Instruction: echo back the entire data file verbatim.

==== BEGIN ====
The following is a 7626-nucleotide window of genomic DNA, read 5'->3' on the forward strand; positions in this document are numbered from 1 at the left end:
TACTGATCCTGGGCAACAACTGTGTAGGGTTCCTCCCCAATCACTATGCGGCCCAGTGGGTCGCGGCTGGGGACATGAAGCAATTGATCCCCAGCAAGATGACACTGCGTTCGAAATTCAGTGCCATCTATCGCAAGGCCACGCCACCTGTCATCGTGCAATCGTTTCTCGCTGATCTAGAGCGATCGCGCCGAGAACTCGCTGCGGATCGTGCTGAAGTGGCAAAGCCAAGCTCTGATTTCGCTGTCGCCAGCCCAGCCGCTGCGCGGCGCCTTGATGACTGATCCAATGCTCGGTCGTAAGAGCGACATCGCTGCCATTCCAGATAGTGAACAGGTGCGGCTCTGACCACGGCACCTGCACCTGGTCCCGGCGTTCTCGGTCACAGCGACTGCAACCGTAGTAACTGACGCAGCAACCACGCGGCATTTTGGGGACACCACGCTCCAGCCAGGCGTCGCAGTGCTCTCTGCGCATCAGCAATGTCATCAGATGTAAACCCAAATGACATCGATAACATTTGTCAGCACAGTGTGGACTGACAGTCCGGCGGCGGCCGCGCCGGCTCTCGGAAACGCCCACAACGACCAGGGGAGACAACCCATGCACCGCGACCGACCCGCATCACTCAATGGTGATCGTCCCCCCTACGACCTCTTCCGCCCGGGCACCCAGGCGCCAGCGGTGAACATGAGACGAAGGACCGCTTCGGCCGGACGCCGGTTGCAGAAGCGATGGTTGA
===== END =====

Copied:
The following is a 7626-nucleotide window of genomic DNA, read 5'->3' on the forward strand; positions in this document are numbered from 1 at the left end:
TACTGATCCTGGGCAACAACTGTGTAGGGTTCCTCCCCAATCACTATGCGGCCCAGTGGGTCGCGGCTGGGGACATGAAGCAATTGATCCCCAGCAAGATGACACTGCGTTCGAAATTCAGTGCCATCTATCGCAAGGCCACGCCACCTGTCATCGTGCAATCGTTTCTCGCTGATCTAGAGCGATCGCGCCGAGAACTCGCTGCGGATCGTGCTGAAGTGGCAAAGCCAAGCTCTGATTTCGCTGTCGCCAGCCCAGCCGCTGCGCGGCGCCTTGATGACTGATCCAATGCTCGGTCGTAAGAGCGACATCGCTGCCATTCCAGATAGTGAACAGGTGCGGCTCTGACCACGGCACCTGCACCTGGTCCCGGCGTTCTCGGTCACAGCGACTGCAACCGTAGTAACTGACGCAGCAACCACGCGGCATTTTGGGGACACCACGCTCCAGCCAGGCGTCGCAGTGCTCTCTGCGCATCAGCAATGTCATCAGATGTAAACCCAAATGACATCGATAACATTTGTCAGCACAGTGTGGACTGACAGTCCGGCGGCGGCCGCGCCGGCTCTCGGAAACGCCCACAACGACCAGGGGAGACAACCCATGCACCGCGACCGACCCGCATCACTCAATGGTGATCGTCCCCCCTACGACCTCTTCCGCCCGGGCACCCAGGCGCCAGCGGTGAACATGAGACGAAGGACCGCTTCGGCCGGACGCCGGTTGCAGAAGCGATGGTTGA